“Divergent” – But Does It Diverge From Other Dystopias?

Book Review : Divergent by Veronica Roth

Spoiler Alert!

Divergent is set in an post-apocalyptic society in Chicago. There are five factions each emmulating a virtue; Candor (the honest), Abnegation (the selfless), Dauntless (the brave), Amity (the peaceful) and Erudite (the intelligent). These factions were formed after a war by people believing that these characteristics would prevent future wars. Beatrice Prior is facing the dilemna of which faction she should choose now that she is sixteen. Beatrice has never felt that she fit into Abnegation and chooses to join the Dauntless even though she will have to leave her family. Renaming herself Tris, she finds Dauntless is not what she expected, but she has flashes of insight to what it might really mean to be Dauntless. Tris is also holding a secret that she has been warned could be deadly. This seemingly perfect society has the seeds of  corruption. Tris is faced with the problem of trying to save her family and friends, and it doesn’t seem she can do both.

Adult Point of View

Divergent is an interesting debut novel. It felt a bit like reading The Hunger Games and Matched as a combined book. Overall, I could identify with the characters and enjoyed that they were not perfect. Tris and Tobias were the most complex characters and some of the others, like Eric felt more one dimensional. The writing feels simplistic and the world development incomplete. There was a brief mention of a huge conflict that brought this society to the separation by factions, however, I was left with unanswered questions. I wonder if it is only Chicago in this mess, or is it the United States or the entire world? Why would the Factionless remain benign? What is outside the doors that the Dauntless protect? Why do some factions claim they don’t have enough luxuries as controlled by the Abnegation who live so austerely? Why are there so few Divergents? Why didn’t the observers know Tris was a Divergent?

Perhaps the next novel, Insurgence, will answer some of these problems. There was a brief discussion of sex in Divergent and some harsh language that parents should be aware of when deciding if their child has the maturity to read this novel. There are also several brutal scenes and a suicide. There was a strange rhythm to the book, with the beginning being a bit stilted and the last 70 pages were a complete whirlwind of action. Divergent was compelling enough that I will read the next installment, though I wish it did diverge more from other current dystopias.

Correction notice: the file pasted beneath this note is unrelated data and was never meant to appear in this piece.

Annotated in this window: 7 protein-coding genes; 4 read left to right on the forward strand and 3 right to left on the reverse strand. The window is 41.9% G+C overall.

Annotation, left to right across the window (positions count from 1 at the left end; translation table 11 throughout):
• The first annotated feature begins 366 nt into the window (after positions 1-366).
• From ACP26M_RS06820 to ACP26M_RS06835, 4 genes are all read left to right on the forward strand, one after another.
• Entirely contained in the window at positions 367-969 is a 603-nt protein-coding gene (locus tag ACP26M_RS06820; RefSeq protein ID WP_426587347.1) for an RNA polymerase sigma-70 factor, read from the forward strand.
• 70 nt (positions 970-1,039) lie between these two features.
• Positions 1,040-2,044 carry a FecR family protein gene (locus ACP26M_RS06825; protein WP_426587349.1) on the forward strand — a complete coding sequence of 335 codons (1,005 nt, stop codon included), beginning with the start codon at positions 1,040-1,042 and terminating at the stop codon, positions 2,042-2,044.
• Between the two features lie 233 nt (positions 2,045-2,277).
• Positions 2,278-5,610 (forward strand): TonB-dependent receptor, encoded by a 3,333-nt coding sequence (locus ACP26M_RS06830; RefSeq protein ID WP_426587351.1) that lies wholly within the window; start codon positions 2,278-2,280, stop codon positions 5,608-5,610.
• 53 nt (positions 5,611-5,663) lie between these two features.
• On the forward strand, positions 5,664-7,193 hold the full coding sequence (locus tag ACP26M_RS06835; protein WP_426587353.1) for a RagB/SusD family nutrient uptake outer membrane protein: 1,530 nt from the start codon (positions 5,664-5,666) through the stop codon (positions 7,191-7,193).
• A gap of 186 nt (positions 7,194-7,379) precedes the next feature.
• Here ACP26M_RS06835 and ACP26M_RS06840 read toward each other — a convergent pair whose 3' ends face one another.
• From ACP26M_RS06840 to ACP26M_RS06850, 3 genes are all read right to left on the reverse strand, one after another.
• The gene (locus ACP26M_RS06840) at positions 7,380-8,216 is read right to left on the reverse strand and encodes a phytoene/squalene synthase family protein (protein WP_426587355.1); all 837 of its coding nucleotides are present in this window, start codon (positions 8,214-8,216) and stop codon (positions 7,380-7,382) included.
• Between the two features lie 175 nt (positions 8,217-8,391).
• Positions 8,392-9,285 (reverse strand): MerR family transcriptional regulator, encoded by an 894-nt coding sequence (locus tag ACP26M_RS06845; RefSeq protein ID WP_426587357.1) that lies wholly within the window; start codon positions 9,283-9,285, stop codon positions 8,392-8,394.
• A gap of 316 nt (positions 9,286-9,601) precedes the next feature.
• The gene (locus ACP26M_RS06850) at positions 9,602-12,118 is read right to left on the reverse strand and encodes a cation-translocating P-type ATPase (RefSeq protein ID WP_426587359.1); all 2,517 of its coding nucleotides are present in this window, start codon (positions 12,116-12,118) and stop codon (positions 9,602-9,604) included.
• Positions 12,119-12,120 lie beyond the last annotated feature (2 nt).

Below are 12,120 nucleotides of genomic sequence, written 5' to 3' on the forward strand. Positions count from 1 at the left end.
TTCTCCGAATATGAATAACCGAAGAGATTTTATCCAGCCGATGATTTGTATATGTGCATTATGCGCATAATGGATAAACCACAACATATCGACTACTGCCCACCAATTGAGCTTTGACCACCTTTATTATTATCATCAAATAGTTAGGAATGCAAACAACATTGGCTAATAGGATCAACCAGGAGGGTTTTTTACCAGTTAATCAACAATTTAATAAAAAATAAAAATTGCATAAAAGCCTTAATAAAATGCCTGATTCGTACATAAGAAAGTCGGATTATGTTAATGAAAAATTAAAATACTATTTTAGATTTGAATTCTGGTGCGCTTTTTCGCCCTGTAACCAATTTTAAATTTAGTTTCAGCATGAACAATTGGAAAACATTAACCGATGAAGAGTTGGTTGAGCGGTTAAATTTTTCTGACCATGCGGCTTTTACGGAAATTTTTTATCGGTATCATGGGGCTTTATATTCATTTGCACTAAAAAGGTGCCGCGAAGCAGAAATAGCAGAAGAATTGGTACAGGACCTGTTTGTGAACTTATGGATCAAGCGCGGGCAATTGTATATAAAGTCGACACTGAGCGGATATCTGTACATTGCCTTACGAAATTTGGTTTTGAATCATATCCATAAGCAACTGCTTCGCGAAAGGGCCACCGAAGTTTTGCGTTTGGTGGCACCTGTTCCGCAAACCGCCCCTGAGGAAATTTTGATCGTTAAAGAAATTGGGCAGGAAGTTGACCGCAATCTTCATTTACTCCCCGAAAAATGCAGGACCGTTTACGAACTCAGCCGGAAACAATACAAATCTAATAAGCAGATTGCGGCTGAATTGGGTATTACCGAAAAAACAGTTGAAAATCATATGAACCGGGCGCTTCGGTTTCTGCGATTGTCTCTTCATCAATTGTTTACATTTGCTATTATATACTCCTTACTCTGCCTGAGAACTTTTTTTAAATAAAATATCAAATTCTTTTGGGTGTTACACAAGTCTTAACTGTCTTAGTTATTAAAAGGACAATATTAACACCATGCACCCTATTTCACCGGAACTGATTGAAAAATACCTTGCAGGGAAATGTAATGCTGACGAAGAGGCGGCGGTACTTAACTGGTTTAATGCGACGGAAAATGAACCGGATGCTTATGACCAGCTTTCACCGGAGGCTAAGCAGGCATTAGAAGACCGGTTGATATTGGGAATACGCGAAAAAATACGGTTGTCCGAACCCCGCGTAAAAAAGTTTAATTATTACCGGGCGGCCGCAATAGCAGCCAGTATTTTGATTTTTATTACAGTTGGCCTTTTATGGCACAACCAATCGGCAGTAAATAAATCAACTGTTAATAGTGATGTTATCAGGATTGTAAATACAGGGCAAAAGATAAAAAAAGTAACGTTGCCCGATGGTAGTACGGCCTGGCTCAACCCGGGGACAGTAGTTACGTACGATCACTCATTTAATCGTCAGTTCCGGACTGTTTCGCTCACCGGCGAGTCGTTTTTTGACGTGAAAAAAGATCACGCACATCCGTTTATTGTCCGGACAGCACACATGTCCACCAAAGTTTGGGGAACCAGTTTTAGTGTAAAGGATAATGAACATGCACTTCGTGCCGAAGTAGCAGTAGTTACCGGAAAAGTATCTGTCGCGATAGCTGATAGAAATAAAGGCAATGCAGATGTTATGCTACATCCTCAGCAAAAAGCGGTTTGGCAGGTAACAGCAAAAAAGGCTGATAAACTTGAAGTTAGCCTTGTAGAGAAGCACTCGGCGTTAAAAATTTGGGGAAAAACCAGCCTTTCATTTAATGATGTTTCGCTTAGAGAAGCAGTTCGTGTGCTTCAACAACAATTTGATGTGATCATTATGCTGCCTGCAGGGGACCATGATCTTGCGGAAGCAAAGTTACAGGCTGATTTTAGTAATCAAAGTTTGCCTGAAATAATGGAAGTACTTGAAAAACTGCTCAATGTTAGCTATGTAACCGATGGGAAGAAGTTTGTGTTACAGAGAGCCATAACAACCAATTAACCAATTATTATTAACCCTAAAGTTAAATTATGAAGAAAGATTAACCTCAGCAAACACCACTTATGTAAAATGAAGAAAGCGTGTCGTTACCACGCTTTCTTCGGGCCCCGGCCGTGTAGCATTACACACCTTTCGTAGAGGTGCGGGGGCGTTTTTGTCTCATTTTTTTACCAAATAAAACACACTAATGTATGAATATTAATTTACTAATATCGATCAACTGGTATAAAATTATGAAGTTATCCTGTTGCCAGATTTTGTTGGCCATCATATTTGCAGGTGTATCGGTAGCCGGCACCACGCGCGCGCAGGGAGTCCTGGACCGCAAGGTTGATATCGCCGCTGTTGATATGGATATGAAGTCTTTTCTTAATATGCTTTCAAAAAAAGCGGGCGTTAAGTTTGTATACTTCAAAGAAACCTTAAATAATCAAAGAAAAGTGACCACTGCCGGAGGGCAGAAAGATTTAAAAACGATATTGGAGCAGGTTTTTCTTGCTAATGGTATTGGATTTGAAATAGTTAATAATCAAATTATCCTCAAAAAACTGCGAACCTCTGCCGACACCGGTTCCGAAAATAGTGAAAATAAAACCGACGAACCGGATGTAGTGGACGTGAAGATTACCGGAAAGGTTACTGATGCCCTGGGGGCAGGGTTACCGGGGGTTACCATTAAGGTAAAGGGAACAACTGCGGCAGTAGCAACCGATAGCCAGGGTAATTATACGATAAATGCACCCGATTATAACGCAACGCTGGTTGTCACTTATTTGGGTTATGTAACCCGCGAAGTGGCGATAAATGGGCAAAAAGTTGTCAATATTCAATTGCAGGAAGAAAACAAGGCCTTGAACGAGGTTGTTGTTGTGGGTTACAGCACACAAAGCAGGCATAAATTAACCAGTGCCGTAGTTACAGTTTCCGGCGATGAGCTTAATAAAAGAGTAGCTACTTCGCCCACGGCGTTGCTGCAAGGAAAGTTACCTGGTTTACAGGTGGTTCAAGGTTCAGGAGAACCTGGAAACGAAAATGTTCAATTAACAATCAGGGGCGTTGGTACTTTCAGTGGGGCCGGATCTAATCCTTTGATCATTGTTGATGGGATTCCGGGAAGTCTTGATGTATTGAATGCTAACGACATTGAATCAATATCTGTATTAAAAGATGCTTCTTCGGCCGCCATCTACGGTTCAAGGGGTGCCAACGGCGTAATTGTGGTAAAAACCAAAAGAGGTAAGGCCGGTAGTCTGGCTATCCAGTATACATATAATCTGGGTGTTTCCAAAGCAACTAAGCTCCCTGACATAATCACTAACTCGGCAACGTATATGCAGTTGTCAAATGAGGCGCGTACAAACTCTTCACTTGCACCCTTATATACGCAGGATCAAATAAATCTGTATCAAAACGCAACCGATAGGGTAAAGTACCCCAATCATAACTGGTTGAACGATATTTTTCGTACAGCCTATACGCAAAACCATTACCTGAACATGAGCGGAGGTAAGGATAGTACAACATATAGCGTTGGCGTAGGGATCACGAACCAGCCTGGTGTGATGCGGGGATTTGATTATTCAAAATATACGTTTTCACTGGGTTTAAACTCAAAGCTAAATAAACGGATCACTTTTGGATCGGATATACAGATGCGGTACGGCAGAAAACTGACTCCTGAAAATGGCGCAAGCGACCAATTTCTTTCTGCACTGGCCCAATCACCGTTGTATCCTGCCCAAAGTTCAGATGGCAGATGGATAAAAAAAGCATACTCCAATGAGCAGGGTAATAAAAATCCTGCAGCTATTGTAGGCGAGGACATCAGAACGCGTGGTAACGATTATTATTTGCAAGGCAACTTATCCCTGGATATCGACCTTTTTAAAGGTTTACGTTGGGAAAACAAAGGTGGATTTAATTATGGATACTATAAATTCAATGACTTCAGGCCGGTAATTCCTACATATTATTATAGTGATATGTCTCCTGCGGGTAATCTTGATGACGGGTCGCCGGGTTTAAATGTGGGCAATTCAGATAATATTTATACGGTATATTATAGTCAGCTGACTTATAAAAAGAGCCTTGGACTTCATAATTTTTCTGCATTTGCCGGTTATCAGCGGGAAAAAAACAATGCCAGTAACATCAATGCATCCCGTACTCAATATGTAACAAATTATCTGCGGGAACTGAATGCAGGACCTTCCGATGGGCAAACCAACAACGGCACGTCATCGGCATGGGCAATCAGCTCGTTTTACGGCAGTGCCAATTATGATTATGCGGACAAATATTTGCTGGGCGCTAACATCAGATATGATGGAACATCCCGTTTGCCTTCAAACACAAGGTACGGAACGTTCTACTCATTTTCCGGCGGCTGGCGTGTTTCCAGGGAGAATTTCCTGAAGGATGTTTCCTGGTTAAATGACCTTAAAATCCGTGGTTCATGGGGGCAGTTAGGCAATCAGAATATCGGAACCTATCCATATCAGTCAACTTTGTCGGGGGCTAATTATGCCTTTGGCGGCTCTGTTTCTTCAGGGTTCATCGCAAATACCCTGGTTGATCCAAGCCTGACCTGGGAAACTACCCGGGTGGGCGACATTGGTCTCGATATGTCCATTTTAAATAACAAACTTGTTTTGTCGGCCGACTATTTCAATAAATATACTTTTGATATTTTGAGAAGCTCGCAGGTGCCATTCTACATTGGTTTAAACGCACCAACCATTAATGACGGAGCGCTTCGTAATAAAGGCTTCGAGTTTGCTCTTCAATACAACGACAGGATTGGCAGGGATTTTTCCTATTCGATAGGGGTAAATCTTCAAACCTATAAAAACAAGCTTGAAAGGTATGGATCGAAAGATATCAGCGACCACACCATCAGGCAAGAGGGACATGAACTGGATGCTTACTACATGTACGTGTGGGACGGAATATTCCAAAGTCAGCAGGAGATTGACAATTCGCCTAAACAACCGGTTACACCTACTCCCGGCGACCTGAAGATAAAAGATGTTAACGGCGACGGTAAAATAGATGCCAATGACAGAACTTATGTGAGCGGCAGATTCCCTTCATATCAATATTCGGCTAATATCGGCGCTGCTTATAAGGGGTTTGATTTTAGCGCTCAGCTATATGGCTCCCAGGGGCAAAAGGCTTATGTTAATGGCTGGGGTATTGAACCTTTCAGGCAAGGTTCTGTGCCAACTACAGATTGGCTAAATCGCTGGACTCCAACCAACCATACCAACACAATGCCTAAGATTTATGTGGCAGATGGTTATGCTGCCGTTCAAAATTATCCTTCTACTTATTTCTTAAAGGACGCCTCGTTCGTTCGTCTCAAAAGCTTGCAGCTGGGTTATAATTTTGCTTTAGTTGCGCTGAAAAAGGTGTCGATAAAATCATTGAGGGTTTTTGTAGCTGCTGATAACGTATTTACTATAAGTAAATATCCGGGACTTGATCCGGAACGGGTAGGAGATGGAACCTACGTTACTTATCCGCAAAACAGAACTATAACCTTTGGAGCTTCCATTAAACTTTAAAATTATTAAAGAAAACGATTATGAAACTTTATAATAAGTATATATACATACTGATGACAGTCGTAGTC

3 out of 5 stars

– the Mother

(maybe I should have rated it 2.75 stars)

Teen Point of View

I enjoyed this book, it was a bit like other popular books, but still enjoyable. It was very interesting as the plot came out and how the characters grew. I think teens would enjoy this book. I enjoyed all the action and how things played out by the end. I liked how the main character, Tris, had to struggle so much to get to the top in her new community and how every one demeaned her from the beginning.

3 out of 5 stars

-the Daughter

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About Tales Untangled

I am a mother of four children and have a passion for reading. I love sharing my treasury of books with my kids. I also do experiments in cooking which includes such things as Indian Tandoori Chicken slow cooked in a tagine. Weekly I get together with friends and go to yoga for a bit of mommy time. Some may find me quirky, I prefer to think I am one of a kind.
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2 Responses to “Divergent” – But Does It Diverge From Other Dystopias?

  1. lian92 says:

    So you like it less than other Distopias i liked and understood The Hunger Games better, but i think things were even werse explained in Matched Or Blood red road the sequel to this book will show though.

    • Thank you for your comment. I believe my mood affects how highly I rate a novel, which isn’t necessarily fair, but is certainly a factor though I try to be objective. I am looking forward to the sequel and will see if it answers the questions I was hoping to learn more about. On the subject of ‘Matched’ I enjoyed the first novel by far more than the second. The relationship seemed much more trite in the second installation and left me groaning in frustration. The relationship between Cassia and Ky was more bothersome to me because I had recently read the Tiger’s Voyage and that ridiculous love triangle.
      I hope you will continue to add your comments so more people will see what others’ opinions are concerning these books.

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